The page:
Self-Efficacy: The Exercise of Control

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Macmillan, Feb 15, 1997 - Psychology - 604 pages
1 Theoretical Perspectives
The Nature of Human Agency
Human Agency in Triadic Reciprocal Causation
Determinism and the Exercise of Self-Influence
Related Views of Personal Efficacy
2 The Nature and Structure of Self-Efficacy
Perceived Self-Efficacy as a Generative Capability
Active Producers versus Passive Foretellers of Performances
The Self-Efficacy Approach to Personal Causation
Multidimensionality of Self-Efficacy Belief Systems
Self-Efficacy Causality
Sources of Discordance Between
Efficacy Judgment and Action
3 Sources of Self-Efficacy
Enactive Mastery Experience
Vicarious Experience
Verbal Persuasion
Physiological and Affective States
Integration of Efficacy Information
4 Mediating Processes
Cognitive Processes
Motivational Processes
Affective Processes
Selection Processes
5 Developmental Analysis of Self-Efficacy
Origins of a Sense of Personal Agency
Familial Sources of Self-Efficacy
Peers and the Broadening and Validation of Self-Efficacy
School as an Agency for Cultivating Self-Efficacy
Growth of Self-Efficacy through
Transitional Experiences of Adolescence
Self-Efficacy Concerns of Adulthood
Reappraisals of Self-Efficacy with Advancing Age
6 Cognitive Functioning
Students’ Cognitive Self-Efficacy
Teachers’ Perceived Efficacy
Collective School Efficacy
7 Health Functioning
Biological Effects of Perceived Self-Efficacy
Perceived Self-Efficacy in Health
Promoting Behavior
Prognostic Judgments and Perceived Self-Efficacy
8 Clinical Functioning
Anxiety and Phobic Dysfunctions
Eating Disorders
Alcohol and Drug Abuse
9 Athletic Functioning
Development of Athletic Skills
Self-Regulation of Athletic Performance
Collective Team Efficacy
Psychobiological Effects of Physical Exercise
10 Organizational Functioning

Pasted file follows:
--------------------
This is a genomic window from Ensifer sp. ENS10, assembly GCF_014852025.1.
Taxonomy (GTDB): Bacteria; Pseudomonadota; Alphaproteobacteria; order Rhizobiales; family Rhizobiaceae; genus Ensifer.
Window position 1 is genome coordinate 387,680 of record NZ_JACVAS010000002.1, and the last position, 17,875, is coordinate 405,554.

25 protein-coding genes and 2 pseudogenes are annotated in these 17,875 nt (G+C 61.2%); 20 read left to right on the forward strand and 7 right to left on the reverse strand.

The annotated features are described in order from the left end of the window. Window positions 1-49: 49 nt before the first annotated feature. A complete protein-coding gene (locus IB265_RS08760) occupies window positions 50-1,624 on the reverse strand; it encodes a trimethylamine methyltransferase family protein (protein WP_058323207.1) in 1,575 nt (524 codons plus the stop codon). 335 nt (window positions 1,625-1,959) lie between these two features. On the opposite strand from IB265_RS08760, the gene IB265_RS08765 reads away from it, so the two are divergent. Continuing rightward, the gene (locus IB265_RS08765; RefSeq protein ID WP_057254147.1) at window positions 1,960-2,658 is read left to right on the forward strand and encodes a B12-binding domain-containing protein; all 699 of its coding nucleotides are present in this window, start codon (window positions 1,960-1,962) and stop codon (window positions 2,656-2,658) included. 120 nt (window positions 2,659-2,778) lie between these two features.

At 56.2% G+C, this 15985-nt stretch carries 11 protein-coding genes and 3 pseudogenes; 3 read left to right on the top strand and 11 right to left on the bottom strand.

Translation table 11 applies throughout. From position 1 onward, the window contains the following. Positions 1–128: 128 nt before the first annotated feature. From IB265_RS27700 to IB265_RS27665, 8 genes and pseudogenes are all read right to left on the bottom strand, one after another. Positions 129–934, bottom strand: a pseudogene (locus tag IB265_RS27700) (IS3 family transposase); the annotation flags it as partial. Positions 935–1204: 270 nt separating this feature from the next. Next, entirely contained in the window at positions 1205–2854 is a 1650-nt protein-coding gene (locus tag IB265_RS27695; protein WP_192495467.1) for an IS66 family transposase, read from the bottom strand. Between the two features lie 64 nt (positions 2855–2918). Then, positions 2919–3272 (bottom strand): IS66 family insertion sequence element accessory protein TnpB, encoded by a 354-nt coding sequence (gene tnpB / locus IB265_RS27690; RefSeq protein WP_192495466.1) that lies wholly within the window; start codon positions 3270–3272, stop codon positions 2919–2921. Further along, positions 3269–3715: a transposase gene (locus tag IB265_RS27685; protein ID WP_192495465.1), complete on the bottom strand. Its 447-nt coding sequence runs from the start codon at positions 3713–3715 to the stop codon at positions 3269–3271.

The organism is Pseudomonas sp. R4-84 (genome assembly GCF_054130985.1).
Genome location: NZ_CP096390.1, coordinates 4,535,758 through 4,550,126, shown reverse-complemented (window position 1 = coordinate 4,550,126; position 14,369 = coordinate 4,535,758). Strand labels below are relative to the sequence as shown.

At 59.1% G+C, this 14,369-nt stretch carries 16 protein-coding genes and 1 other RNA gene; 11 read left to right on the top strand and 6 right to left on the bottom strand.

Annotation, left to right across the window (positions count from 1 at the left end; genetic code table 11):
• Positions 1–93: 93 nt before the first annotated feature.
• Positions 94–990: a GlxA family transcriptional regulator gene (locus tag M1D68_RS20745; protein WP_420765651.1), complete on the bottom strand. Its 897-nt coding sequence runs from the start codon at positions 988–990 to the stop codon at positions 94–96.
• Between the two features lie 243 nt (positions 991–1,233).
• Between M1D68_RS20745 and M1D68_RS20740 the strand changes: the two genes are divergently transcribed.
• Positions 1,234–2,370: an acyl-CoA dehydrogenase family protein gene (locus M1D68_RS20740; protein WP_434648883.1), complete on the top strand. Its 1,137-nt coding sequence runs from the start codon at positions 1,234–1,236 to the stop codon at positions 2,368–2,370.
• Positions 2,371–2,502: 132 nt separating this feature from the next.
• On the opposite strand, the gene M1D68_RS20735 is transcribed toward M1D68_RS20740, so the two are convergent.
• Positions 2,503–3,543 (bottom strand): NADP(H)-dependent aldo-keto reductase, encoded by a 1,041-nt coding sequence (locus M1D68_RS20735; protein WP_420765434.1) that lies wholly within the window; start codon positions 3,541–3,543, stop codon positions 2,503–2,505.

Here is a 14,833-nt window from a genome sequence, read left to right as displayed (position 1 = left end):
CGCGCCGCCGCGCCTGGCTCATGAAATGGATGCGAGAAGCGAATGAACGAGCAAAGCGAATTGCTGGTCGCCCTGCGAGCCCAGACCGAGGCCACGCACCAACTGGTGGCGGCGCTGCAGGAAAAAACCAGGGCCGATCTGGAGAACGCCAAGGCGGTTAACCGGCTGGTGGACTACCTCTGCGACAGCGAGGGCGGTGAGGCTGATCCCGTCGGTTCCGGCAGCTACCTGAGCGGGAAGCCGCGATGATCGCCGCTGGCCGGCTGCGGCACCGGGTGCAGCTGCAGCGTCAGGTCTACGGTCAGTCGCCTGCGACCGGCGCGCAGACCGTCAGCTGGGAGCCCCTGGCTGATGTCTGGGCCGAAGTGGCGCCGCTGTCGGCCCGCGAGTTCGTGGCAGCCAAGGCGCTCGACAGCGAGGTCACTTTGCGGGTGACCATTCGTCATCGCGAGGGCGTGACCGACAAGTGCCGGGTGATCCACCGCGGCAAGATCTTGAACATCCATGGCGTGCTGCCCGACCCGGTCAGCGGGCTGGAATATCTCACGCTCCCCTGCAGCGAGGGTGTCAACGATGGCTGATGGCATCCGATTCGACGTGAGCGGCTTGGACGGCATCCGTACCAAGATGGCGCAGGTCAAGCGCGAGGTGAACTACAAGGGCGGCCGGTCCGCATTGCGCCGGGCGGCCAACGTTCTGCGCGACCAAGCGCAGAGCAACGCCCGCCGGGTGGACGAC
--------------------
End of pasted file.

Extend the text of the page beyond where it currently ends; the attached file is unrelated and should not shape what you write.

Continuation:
Career Development and Pursuits
Mastery of Occupational Roles
Self-Efficacy in Organizational
Decision Making
Self-Efficacy in Enactment of Occupational Roles
Collective Organizational Efficacy
11 Collective Efficacy
Gauging Collective Efficacy
Political Efficacy
Enablement by Media Modes of Influence
Enablement for Sociocultural Change
Underminers of Collective Efficacy
Name and Subject Indexes

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Bandura, A. Social foundations of thought and action: A social cognitive theory. Englewood Cliffs, N.J.: Prentice-Hall, 1986.

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content page


The Nature and Structure
Mediating Processes
Developmental Analysis
Chapter 6
Cognitive Functioning
Health Functioning
Chapter 8
Chapter 9
Organizational Functioning
Chapter 11
Collective Efficacy
Name Index
Subject Index

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About the author (1997)

Albert Bandura was born on December 4, 1925, in Mundare, Alberta, Canada. He attended school at an elementary and high school in one and received his bachelor's from the University of British Columbia in 1949. Before he entered college, he spent one summer filling holes on the Alaska Highway in the Yukon. Bandura graduated from the University of Iowa in 1952 with his Ph. D., and after graduating, took a post-doctoral position with the Wichita Guidance Center in Kansas. In 1953, Bandura accepted a position teaching at Stanford University. There he collaborated with student, Richard Walters on his first book, "Adolescent Aggression" in 1959. He was President of the APA in 1973 and received the APA's Award for Distinguished Scientific Contribution in 1980. In 1999 he received the Thorndike Award for Distinguished Contributions of Psychology to Education from the American Psychological Association, and in 2001, he received the Lifetime Achievement Award from the Association for the Advancement of Behavior Therapy. He is also the recipient of the Outstanding Lifetime Contribution to Psychology Award from the American Psychological Association and the Lifetime Achievement Award from the Western Psychological Association, the James McKeen Cattell Award from the American Psychological Society, and the Gold Medal Award for Distinguished Lifetime Contribution to Psychological Science from the American Psychological Foundation. In 2008, he received the Grawemeyer Award for contributions to psychology. His works include Social Learning Theory, Social Foundations of Thought and Action: A Social Cognitive Theory, and Self-efficacy : the exercise of control.

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